Although the principles of the Hall effect transducers 67 are well known, and not specifically the subject of the invention herein, the Hall effect sensors 67 are responsive to the position of the magnet 44 within displacement piston 41, to thereby produce an output signal indicative of the fluid flow in flow conduit 23. Current flow in a conductor which is under the influence of a magnetic field does not flow evenly through the conductor. The degree of uneven distribution of current flow is proportional to the strength of the magnetic field. In the first embodiment of the invention, a magnetic field from the magnet 44 affects the pair of Hall effect sensors 67 in relation to the axial position of displacement piston 41. Hall effect sensors 67 include a plurality of leads, as is indicated with reference to FIGS. 4 and 5, for accepting a supply of current to the Hall effect sensors 67 and the outputting of a signal, which, by virtue of the principles previously discussed, will be indicative of fluid flow within flow conduit 23.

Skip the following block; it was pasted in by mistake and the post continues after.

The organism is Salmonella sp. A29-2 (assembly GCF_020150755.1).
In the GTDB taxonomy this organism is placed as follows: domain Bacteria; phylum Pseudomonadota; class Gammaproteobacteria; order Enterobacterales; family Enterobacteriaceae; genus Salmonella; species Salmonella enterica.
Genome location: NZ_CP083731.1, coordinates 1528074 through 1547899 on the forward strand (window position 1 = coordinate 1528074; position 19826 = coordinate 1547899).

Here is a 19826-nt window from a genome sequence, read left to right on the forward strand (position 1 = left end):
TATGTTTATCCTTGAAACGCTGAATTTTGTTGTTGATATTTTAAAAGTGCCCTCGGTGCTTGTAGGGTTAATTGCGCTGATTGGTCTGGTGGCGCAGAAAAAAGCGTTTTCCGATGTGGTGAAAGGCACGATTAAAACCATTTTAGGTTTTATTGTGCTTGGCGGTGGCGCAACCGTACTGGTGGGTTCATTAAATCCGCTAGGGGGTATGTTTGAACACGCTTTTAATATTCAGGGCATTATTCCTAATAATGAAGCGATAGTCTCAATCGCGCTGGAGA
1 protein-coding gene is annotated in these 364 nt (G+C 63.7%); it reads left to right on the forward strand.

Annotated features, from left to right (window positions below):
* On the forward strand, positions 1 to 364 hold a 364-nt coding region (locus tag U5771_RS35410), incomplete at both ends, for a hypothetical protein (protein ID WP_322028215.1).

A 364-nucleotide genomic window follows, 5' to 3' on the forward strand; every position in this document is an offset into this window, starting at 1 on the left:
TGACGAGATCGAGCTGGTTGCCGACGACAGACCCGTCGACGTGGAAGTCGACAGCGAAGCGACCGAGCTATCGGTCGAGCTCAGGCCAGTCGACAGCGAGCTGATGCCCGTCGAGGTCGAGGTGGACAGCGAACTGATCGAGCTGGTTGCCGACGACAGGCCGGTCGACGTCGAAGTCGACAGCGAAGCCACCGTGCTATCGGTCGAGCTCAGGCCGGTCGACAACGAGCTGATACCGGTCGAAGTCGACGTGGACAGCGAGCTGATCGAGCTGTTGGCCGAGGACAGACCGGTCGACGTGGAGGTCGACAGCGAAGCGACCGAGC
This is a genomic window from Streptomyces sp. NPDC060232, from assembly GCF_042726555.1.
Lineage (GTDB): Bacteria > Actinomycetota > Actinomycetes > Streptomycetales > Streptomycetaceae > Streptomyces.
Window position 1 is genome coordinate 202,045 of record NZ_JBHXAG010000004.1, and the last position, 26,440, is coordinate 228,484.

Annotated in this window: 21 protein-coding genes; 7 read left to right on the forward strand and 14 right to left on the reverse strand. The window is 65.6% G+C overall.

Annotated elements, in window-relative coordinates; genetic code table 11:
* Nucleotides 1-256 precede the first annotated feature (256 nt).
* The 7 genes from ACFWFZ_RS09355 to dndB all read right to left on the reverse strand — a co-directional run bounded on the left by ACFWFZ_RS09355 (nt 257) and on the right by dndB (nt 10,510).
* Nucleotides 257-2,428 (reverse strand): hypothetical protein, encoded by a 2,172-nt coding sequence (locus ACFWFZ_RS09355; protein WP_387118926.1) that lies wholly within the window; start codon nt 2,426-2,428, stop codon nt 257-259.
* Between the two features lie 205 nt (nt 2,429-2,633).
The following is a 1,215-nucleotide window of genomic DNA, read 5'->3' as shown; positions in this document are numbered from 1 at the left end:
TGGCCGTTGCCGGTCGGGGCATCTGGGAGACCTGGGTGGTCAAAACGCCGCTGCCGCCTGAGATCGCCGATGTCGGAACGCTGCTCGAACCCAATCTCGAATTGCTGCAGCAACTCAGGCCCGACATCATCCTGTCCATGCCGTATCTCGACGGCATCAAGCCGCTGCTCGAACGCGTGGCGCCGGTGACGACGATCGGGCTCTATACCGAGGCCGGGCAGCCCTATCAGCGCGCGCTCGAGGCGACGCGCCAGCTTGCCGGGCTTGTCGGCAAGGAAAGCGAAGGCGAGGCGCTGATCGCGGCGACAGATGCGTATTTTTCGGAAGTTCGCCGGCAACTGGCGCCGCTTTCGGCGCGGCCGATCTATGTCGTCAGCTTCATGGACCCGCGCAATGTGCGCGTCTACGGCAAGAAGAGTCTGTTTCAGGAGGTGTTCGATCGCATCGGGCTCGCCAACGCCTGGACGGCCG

Referring to FIGS. 8a and 8b, a second embodiment employing the use of a series of magnetically actuatable reed switches 103 is illustrated in top and side view, respectively. The use of magnetically actuatable reed switches 103 also requires that the displacement piston either be made of magnetized ferromagnetic material or have magnet 44 mounted therein. The reed switches 103 are located adjacent the flow piston 41 and similarly protected by the service cap 69. Each reed switch 103 closes its contacts when it sufficiently comes close enough to flow piston 41 to come under the influence of the magnetic field generated by the magnet 44.